Many of us take balance for granted thanks to how our body usually takes care of it without us having to think much about it. However, some people can experience issues with the coordination between their eyes, muscles, and inner ear, leading to balance issues. Inadequate balance can interfere with our personal and professional life, all the way to basic everyday activities like walking or climbing up the stairs.
Common symptoms of balance disorders include:
- Blurred vision
- Difficulty standing up
- Feeling disoriented
Balance disorders can happen for a variety of reasons and getting a medical diagnosis can help rule out certain conditions and get to the root of your problem. Any condition that can affect your nervous system such as seizures, multiple sclerosis, or Parkinson’s disease, can impact your balance abilities. Other possible causes include certain cardiovascular issues, whiplash, or Meniere’s disease.
Seeking medical attention can help prevent your risk of injuries, especially if you fall and are more prone to strains and fractures due to your age or physical condition. Balance training can restore your physical function with targeted exercises.
What Are the Goals of Balance Training?
You can work through balance training with a physical therapist depending on your specific needs.
Balance training helps:
- Build strength in your core, arms, legs, and back muscles
- Prevent falls
- Improve your gait
- Increase mobility and coordination
- Learn how to use assistive equipment
- Regain steadiness while sitting, standing, and walking
It can help you regain autonomy and give you peace of mind as your physical abilities develop during your program. You can engage safely in everyday activities and improve your quality of life. Balance training can help individuals of all ages, but it can often help seniors whose balance may decrease due to age and emerging health issues.
Types of Balance Training Exercises
Your provider usually begins with a comprehensive balance assessment to check your:
- Tactile perception
- Inner ear function
- Musculoskeletal function
Balance training can involve in-office exercises and at-home routines that your physical therapist demonstrates to make sure that you do them safely between visits. This type of therapy is typically low-impact, and the difficulty of each exercise depends on your abilities, health, and goals.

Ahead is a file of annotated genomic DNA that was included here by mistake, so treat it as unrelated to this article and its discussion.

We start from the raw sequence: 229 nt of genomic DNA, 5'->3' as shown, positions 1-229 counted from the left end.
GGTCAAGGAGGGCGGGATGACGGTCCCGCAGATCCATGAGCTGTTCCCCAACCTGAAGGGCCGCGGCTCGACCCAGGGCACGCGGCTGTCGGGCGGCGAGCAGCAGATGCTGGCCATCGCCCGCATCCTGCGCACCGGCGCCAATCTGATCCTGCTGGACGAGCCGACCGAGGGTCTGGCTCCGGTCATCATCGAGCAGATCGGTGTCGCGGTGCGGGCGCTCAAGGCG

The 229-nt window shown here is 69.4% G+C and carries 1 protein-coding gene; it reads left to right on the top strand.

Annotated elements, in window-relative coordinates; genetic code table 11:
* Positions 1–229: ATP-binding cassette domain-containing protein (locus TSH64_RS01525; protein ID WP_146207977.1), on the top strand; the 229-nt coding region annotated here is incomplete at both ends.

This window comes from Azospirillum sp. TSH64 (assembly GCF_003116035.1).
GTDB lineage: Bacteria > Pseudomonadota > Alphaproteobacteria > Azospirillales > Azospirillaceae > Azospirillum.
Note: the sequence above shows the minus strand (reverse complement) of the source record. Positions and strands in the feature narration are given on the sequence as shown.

As you progress through your program, your provider can gradually modify each exercise, remove some and add new ones, to support your recovery. Making sure that you can properly adjust and safely perform each exercise is central to lasting improvement.
Your care plan can include static, semi-static, and dynamic exercises like:
- Standing on various surfaces
- Putting your weight on one leg at a time
- Walking with alternative knee lifts
- Standing up or sitting down with or without using support
- Holding an acquired position for a longer time
- Do a previous exercise while closing your eyes
Combining Balance Training with Other Physical Therapy Components
Balance training may be the primary focus of your physical therapy protocol or your provider may combine it with other types of exercises to help you achieve your goals.
In addition to your balance training, your care plan may include:
- Posture training
- Vestibular therapy
- Concussion therapy
- Gait training
- Graston Technique
- Strengthening exercises
At ProFysio Physical Therapy, we focus on customized treatment plans because every patient’s situation is unique. Generic physical therapy cannot fully address your needs and our priorities are your safety and health.
During your initial consultation, you can expect a careful review of your medical history, a physical examination, and questions about your current diagnosis and/or symptoms. Once we understand your balance issues and know whether you need treatment for other concerns, we can design a therapy program for you.
We believe in empowering our patients and our staff members spend time educating you on your current health limitations and every aspect of your treatment plan.
If you need personalized physical therapy for balance issues in Monmouth or Middlesex Counties, call ProFysio Physical Therapy today at (732) 812-5200 or use our online form to schedule an appointment!